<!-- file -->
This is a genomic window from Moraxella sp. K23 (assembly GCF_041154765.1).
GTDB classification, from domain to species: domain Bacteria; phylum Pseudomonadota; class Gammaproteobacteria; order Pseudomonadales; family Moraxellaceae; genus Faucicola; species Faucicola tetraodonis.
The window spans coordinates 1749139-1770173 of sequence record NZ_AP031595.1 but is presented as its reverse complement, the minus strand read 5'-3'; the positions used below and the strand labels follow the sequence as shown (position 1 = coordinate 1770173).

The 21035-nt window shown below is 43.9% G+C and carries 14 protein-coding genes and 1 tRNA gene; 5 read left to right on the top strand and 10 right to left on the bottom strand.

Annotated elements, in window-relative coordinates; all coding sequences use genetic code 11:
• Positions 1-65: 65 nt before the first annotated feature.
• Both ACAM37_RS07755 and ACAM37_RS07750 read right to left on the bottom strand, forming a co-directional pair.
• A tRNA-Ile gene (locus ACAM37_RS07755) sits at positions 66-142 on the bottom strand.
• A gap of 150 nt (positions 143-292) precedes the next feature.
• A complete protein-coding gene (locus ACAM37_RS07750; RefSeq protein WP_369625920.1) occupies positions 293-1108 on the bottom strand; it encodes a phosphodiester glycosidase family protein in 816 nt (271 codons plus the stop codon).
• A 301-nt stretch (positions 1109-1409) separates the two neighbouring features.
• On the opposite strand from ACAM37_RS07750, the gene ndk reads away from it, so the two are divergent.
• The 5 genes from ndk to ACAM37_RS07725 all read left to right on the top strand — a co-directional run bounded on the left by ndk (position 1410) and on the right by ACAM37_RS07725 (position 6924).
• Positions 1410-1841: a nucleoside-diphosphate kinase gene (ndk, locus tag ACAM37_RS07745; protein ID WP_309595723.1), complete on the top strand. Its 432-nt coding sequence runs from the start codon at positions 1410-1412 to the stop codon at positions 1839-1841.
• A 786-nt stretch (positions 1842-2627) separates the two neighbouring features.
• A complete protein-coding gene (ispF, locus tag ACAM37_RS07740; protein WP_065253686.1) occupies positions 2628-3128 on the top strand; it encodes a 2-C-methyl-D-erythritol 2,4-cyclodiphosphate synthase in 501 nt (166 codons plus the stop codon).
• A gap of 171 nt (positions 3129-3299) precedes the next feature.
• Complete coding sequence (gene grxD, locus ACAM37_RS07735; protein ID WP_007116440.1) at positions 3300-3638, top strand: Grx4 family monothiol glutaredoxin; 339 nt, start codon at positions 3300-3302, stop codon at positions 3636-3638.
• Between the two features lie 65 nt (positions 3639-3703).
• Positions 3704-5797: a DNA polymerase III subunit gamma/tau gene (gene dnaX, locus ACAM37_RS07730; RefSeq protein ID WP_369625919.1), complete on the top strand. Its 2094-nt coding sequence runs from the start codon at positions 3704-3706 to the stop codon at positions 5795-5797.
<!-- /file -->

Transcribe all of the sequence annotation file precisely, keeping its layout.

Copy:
This is a genomic window from Moraxella sp. K23 (assembly GCF_041154765.1).
GTDB classification, from domain to species: domain Bacteria; phylum Pseudomonadota; class Gammaproteobacteria; order Pseudomonadales; family Moraxellaceae; genus Faucicola; species Faucicola tetraodonis.
The window spans coordinates 1749139-1770173 of sequence record NZ_AP031595.1 but is presented as its reverse complement, the minus strand read 5'-3'; the positions used below and the strand labels follow the sequence as shown (position 1 = coordinate 1770173).

The 21035-nt window shown below is 43.9% G+C and carries 14 protein-coding genes and 1 tRNA gene; 5 read left to right on the top strand and 10 right to left on the bottom strand.

Annotated elements, in window-relative coordinates; all coding sequences use genetic code 11:
• Positions 1-65: 65 nt before the first annotated feature.
• Both ACAM37_RS07755 and ACAM37_RS07750 read right to left on the bottom strand, forming a co-directional pair.
• A tRNA-Ile gene (locus ACAM37_RS07755) sits at positions 66-142 on the bottom strand.
• A gap of 150 nt (positions 143-292) precedes the next feature.
• A complete protein-coding gene (locus ACAM37_RS07750; RefSeq protein WP_369625920.1) occupies positions 293-1108 on the bottom strand; it encodes a phosphodiester glycosidase family protein in 816 nt (271 codons plus the stop codon).
• A 301-nt stretch (positions 1109-1409) separates the two neighbouring features.
• On the opposite strand from ACAM37_RS07750, the gene ndk reads away from it, so the two are divergent.
• The 5 genes from ndk to ACAM37_RS07725 all read left to right on the top strand — a co-directional run bounded on the left by ndk (position 1410) and on the right by ACAM37_RS07725 (position 6924).
• Positions 1410-1841: a nucleoside-diphosphate kinase gene (ndk, locus tag ACAM37_RS07745; protein ID WP_309595723.1), complete on the top strand. Its 432-nt coding sequence runs from the start codon at positions 1410-1412 to the stop codon at positions 1839-1841.
• A 786-nt stretch (positions 1842-2627) separates the two neighbouring features.
• A complete protein-coding gene (ispF, locus tag ACAM37_RS07740; protein WP_065253686.1) occupies positions 2628-3128 on the top strand; it encodes a 2-C-methyl-D-erythritol 2,4-cyclodiphosphate synthase in 501 nt (166 codons plus the stop codon).
• A gap of 171 nt (positions 3129-3299) precedes the next feature.
• Complete coding sequence (gene grxD, locus ACAM37_RS07735; protein ID WP_007116440.1) at positions 3300-3638, top strand: Grx4 family monothiol glutaredoxin; 339 nt, start codon at positions 3300-3302, stop codon at positions 3636-3638.
• Between the two features lie 65 nt (positions 3639-3703).
• Positions 3704-5797: a DNA polymerase III subunit gamma/tau gene (gene dnaX, locus ACAM37_RS07730; RefSeq protein ID WP_369625919.1), complete on the top strand. Its 2094-nt coding sequence runs from the start codon at positions 3704-3706 to the stop codon at positions 5795-5797.